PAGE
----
Review of Only the Brave directed by Joseph Kosinski and written by Sean Flynn
Rating **** 1/2
I spend a lot of time gazing down as I fly across the country. I’ve seen plenty of fires in regions that seem sparsely populated. I’ve flown into regions such as Jackson Hole, Wyoming where the visibility was reduced due to smoke from nearby forest fires. After watching this film, I now know what it’s like to see those same fires up close and personal. This film is a showcase for filmmaking at its finest. Everything about this movie is superb with one small exception, which I’ll get to in a minute.
Like the movie Apollo 13, most people already know the ending of this story. Nineteen men out of a team of twenty fire fighters lose their lives. That, however, should not prevent you from going to see it. The forest fire scenes ring authentic. I’m sure there were some special effects involved, but I felt that I was right there fighting those fires, with embers raining down on me and strong winds whipping up the flames. The script was well done. The acting and cinematography were first rate as was the score. My one and only problem dealt with one side of filmmaking I hardly ever notice – makeup.
As good as this film is, my one issue with it is that in too many scenes the actors portraying the firefighters show up looking like they’ve been out fighting forest fires. I get it. Fighting forest fires is dirty work. But I’m pretty sure that once they’re done fighting those fires they take a shower. It bothered me enough that it completely took me out of the story. Every time I saw Josh Brolin or Miles Teller with smudge marks on their face when there was no reason for them to have dirty faces, I was taken out of the world that the filmmakers were trying to show. All I could think about was how stupid it was in that particular situation. Here’s one example: Miles Teller walks up to his girlfriend’s house with a bag of diapers and other baby items he wants to deliver. When his girlfriend comes out to thank him and offers to let him hold the baby, he initially declines stating that he was dirty having just got back from work. The scene didn’t work thanks to the whole I’m too dirty angle the writer was going for. He could have accomplished the same thing in a different, more authentic way.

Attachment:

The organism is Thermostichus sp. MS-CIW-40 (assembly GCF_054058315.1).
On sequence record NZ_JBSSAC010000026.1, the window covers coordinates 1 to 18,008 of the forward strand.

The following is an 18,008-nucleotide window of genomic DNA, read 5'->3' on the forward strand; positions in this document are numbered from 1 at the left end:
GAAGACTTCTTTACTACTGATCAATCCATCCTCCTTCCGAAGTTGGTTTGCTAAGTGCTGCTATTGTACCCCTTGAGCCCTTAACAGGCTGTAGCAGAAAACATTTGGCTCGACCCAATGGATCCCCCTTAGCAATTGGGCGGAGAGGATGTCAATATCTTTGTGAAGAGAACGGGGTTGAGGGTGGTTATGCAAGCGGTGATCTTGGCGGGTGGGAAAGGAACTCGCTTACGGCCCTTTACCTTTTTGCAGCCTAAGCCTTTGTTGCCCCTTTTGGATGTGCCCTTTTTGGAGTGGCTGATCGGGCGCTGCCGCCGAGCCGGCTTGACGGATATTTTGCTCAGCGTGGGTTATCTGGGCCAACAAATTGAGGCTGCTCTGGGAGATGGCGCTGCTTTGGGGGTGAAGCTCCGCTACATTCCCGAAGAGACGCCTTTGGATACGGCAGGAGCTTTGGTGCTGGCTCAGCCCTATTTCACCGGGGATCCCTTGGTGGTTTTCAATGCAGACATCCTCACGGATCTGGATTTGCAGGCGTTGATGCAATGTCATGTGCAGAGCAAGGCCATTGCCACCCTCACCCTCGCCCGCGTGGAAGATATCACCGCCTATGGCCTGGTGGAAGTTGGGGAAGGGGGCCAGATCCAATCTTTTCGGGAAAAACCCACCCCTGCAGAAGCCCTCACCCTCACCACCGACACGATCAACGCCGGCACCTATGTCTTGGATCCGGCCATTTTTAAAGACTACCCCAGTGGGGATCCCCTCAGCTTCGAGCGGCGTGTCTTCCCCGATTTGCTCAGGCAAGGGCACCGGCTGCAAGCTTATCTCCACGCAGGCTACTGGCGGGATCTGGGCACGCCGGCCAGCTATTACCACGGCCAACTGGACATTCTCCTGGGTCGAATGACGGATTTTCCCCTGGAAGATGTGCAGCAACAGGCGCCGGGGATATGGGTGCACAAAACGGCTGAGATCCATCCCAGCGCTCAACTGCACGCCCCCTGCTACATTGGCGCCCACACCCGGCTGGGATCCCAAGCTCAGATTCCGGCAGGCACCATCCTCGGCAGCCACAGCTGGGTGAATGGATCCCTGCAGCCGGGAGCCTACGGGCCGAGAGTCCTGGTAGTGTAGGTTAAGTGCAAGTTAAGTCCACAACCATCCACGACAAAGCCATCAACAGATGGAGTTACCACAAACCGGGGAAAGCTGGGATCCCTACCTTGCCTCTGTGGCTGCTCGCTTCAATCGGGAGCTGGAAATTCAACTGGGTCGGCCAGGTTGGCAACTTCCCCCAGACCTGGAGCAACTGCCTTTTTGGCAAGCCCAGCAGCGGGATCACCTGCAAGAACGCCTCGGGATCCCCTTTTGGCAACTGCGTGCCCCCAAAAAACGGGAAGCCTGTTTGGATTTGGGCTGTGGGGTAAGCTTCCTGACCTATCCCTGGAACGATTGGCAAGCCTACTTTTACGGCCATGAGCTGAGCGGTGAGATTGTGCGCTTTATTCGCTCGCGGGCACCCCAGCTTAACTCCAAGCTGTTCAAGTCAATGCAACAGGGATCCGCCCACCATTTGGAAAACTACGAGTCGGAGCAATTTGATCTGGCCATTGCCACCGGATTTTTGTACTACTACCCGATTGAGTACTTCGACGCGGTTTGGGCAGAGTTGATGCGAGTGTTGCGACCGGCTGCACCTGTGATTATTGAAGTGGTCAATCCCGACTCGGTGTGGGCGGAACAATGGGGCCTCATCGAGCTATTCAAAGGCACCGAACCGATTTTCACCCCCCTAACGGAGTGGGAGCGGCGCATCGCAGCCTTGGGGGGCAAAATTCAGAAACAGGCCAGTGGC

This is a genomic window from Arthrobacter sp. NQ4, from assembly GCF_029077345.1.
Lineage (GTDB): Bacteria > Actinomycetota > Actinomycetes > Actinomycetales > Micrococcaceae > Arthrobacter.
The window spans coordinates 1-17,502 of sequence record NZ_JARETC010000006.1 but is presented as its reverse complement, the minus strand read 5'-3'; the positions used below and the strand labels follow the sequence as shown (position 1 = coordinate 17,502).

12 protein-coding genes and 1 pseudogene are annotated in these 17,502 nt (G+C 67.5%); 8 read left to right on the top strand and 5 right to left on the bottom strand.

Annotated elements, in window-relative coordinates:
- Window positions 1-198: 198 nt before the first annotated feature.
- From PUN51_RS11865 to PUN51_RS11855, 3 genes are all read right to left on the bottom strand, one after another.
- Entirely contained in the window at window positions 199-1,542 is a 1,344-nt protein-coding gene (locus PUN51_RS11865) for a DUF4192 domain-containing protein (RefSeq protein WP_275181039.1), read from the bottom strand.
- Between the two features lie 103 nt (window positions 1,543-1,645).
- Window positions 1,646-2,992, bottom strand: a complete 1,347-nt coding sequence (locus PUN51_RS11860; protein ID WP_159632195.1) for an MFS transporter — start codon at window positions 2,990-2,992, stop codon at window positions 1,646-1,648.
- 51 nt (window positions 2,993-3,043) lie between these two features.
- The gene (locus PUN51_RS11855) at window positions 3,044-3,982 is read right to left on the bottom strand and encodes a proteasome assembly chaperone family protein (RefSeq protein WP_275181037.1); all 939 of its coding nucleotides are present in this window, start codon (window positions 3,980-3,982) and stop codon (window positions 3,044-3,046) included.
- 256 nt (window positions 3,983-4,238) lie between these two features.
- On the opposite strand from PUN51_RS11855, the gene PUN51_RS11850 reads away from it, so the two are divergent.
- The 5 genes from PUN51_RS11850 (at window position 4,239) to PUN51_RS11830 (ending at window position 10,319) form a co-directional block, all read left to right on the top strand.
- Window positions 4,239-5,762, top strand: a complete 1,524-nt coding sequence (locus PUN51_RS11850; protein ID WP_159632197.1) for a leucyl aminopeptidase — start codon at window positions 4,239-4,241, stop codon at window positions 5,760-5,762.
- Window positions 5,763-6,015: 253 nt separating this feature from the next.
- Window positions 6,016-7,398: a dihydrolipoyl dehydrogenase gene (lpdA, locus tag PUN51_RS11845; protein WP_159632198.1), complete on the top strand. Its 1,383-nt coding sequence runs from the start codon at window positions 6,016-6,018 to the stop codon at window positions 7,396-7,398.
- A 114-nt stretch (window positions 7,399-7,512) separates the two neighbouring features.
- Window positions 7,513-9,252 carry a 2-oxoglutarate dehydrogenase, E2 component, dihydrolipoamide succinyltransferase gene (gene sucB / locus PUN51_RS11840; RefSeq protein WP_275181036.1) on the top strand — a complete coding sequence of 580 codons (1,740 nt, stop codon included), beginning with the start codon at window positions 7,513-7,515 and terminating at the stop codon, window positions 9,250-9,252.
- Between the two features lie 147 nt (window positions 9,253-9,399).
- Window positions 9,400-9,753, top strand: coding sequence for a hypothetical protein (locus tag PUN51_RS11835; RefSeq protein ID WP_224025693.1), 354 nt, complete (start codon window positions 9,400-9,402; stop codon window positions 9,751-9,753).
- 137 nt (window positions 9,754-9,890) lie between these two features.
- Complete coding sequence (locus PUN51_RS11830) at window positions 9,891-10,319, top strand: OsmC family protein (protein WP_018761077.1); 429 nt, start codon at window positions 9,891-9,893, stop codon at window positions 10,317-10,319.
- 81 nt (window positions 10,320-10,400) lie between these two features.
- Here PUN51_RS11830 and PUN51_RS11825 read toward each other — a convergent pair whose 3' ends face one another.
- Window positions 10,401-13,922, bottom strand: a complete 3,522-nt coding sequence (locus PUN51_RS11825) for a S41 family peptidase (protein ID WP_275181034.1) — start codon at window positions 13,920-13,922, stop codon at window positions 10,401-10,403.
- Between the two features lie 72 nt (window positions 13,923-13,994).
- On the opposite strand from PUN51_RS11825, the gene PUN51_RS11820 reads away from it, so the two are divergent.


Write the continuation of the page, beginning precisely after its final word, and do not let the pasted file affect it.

My suggestion is to see this on the big screen before it’s gone.
The story was compelling and gut-wrenching, and I thoroughly enjoyed it. The finer sense of humour was tucked in nicely beside the bitter side of life. Real life at its best…